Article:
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Why the European Dream of Integration Won’t Die

Though the EU is currently embroiled in an enveloping crisis, with centrifugal political parties growing in strength across its member states, and despite Brexit delivering the EU’s permanence an ontological blow, the concept of a united Europe will continue to be an attractive one on both historical and philosophical grounds.

The idea of uniting Europe, or forging a united Europe, has tantalized philosophers, emperors, dictators, revolutionaries, and figures on both the left and right of the political spectrum for centuries. With so many different nation states occupying a relatively small part of the world, each with their own unique culture, language, history, and story, Europe has been at the centre of historical events since the Renaissance of the 15th century triggered the continent’s emergence from the Dark Ages, which ensued following the collapse of the western Roman Empire around 500 CE.

The first serious proponent of a European continent bound by common laws and a uniform economic system was Napoleon Bonaparte, emperor of France and military genius, whose attempt to spread the ideas and values of the French Revolution at the end of bayonets was finally crushed at the Battle of Waterloo in 1815.

Napoleon with his Grande Armee was committed to sweeping the detritus of European feudalism – autocracy, aristocracy, and monarchy – into the dustbin of history. He intended to replace them with revolutionary France’s Code Civil (Napoleonic Code), a uniform legal code established with the objective of replacing the divine right of kings and feudal privileges, both of which were still very much in in place across Europe at the time. As he lamented after his attempt to conquer Europe failed, “I wished to found a European system, a European Code of Laws, a European judiciary: there would be but one people in Europe.”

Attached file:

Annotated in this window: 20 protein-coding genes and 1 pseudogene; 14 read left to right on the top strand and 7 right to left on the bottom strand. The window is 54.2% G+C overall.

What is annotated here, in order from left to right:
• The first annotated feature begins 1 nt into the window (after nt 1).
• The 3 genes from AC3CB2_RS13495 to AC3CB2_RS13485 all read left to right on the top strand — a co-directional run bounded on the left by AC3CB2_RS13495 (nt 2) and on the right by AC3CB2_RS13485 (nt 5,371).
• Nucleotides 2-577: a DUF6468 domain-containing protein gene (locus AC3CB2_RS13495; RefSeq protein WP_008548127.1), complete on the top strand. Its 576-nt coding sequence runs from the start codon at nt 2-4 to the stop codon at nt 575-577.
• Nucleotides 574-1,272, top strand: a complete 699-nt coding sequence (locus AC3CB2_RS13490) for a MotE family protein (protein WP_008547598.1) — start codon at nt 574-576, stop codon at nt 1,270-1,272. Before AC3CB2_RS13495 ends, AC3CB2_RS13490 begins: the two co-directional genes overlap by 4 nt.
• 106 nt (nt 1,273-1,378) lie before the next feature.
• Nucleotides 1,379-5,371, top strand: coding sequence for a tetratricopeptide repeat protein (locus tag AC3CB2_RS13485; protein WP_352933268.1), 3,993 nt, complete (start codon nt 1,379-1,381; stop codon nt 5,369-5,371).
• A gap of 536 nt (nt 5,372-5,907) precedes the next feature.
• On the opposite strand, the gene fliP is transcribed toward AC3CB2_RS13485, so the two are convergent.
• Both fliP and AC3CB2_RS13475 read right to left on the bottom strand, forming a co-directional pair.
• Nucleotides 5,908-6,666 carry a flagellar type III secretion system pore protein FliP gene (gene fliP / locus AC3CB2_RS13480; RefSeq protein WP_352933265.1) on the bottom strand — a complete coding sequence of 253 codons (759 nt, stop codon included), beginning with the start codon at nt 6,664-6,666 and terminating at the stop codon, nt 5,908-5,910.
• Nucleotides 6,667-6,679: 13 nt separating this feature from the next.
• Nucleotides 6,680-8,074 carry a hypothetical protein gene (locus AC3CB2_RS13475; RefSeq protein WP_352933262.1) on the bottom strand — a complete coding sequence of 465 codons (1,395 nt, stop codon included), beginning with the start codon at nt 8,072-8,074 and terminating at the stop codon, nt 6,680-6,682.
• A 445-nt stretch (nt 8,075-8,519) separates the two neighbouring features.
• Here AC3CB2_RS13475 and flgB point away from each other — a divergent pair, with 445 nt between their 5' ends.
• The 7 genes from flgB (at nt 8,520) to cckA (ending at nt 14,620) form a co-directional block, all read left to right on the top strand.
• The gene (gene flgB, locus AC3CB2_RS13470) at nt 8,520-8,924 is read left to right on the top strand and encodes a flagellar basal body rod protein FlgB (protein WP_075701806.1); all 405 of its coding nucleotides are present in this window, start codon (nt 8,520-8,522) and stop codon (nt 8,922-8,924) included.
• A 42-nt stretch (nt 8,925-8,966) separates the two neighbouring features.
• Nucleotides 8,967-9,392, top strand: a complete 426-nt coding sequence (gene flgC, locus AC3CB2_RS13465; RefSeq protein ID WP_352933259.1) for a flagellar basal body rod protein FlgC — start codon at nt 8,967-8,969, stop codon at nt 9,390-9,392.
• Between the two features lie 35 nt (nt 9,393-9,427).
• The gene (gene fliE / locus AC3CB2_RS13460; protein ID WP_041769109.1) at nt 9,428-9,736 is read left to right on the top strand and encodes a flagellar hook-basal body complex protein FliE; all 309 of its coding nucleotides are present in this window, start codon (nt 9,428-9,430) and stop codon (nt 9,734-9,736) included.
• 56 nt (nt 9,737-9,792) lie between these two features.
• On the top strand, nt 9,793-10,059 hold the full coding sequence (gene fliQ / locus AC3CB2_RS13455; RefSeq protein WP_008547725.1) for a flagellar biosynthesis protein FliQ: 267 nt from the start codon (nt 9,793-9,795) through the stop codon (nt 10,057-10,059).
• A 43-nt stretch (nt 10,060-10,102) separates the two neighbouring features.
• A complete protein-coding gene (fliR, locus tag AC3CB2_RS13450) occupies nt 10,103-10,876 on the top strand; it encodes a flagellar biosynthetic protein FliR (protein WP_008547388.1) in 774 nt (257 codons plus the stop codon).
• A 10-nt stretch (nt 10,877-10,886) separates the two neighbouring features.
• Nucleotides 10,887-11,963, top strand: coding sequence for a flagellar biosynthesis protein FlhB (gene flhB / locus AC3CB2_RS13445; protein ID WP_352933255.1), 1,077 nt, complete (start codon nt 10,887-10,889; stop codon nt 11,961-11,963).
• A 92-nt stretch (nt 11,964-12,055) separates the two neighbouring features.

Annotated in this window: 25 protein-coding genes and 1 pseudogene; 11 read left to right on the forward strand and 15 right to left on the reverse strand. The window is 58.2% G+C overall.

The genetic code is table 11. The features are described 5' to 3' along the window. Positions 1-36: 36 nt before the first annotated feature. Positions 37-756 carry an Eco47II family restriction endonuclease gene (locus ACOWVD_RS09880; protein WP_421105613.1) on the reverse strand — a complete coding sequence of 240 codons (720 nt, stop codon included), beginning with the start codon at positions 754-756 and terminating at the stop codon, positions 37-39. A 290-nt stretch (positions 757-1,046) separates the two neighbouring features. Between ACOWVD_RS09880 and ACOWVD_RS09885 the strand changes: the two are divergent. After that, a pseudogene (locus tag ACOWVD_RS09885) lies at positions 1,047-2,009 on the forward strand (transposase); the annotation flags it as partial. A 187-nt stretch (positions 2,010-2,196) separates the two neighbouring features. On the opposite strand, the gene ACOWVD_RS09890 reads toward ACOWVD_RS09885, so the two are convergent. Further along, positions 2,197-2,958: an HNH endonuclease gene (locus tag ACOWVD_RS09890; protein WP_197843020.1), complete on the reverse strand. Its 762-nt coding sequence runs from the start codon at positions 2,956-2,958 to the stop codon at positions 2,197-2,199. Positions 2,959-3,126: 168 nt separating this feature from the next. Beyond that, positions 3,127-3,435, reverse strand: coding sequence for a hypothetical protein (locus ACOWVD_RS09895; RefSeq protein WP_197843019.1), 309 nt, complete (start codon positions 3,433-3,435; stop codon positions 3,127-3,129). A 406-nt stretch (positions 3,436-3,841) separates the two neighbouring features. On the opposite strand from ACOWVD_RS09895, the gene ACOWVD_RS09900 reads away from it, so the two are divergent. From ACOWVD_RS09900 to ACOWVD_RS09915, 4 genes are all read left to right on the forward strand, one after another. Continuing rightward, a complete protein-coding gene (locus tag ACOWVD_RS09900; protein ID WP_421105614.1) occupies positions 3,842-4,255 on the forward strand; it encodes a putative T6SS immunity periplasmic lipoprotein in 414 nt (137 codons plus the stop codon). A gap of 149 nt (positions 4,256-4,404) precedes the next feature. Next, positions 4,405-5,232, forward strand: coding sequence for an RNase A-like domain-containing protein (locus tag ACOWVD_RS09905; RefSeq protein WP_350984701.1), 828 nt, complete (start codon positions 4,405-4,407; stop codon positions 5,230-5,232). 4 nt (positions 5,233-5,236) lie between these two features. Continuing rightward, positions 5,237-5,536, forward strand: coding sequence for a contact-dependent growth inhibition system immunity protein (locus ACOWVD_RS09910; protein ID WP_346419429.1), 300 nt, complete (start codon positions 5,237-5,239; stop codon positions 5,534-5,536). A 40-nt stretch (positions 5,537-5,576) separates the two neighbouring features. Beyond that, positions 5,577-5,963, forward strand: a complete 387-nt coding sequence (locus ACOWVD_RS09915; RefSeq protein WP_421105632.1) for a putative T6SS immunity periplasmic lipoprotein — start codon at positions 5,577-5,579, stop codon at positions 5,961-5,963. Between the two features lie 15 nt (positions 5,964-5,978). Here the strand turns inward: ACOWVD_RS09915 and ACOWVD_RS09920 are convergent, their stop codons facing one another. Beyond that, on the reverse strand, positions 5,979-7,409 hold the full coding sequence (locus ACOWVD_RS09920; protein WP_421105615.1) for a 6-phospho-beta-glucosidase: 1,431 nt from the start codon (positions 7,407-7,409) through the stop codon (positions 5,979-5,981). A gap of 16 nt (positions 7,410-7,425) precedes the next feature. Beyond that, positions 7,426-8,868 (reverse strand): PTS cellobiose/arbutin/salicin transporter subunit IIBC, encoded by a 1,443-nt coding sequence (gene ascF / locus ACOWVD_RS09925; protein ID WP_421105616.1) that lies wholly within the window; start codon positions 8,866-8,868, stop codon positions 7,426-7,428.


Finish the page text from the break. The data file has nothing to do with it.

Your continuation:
Holding to a similar objective half a century after the end of Napoleonic Wars, and after the industrialization of Western Europe had given birth to the modern age of capitalism, the great philosopher, economist, social critic, and revolutionar, Karl Marx, outlined his vision of a Europe and world in which the nation state would give way to the international brotherhood of the workers of the world. Marx held economic and social class rather than nation as the defining separation under capitalism.

The Russian Revolution of 1917, led by Lenin and his Bolsheviks, was committed to bringing Marx’s vision to pass. The ultimate goal of the Bolsheviks was to spread the revolution over Russia’s border to the rest of Europe, where economic and social conditions were more advanced and propitious when it came to communism taking root. They failed in that endeavor, just as Napoleon had failed, providing further evidence of the enduring strength of national consciousness even among a given nation’s most impoverished and marginalized.